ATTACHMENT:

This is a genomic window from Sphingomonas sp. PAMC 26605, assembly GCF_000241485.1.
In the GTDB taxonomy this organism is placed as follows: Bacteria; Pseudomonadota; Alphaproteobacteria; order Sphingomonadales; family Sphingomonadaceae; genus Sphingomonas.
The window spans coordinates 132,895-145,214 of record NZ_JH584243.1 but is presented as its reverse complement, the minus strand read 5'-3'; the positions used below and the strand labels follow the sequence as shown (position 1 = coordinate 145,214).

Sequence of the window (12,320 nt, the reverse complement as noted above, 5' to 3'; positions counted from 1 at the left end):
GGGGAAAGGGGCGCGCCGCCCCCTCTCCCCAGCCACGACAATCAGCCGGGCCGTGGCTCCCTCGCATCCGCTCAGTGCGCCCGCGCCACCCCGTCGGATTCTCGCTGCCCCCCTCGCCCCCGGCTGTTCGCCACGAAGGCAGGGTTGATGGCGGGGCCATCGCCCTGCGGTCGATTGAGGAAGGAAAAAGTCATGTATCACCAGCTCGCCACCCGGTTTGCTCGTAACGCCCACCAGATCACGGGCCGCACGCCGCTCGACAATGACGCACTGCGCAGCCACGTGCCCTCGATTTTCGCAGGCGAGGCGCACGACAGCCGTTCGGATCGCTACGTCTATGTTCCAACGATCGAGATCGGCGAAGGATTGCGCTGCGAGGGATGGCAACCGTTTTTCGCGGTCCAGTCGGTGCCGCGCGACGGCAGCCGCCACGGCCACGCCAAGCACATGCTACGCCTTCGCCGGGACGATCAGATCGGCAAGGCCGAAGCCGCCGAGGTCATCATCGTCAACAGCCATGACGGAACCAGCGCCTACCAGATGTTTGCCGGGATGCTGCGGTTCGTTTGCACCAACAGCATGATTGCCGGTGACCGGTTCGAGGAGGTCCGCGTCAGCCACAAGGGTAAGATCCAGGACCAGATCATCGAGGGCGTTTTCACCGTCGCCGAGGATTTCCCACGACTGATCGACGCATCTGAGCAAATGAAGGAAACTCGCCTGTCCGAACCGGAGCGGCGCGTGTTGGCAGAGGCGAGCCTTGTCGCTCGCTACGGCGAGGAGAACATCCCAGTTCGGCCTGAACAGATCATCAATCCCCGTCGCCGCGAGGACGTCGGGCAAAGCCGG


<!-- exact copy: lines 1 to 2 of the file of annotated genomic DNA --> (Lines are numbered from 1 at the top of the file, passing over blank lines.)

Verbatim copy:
This is a genomic window from Sphingomonas sp. PAMC 26605, assembly GCF_000241485.1.
In the GTDB taxonomy this organism is placed as follows: Bacteria; Pseudomonadota; Alphaproteobacteria; order Sphingomonadales; family Sphingomonadaceae; genus Sphingomonas.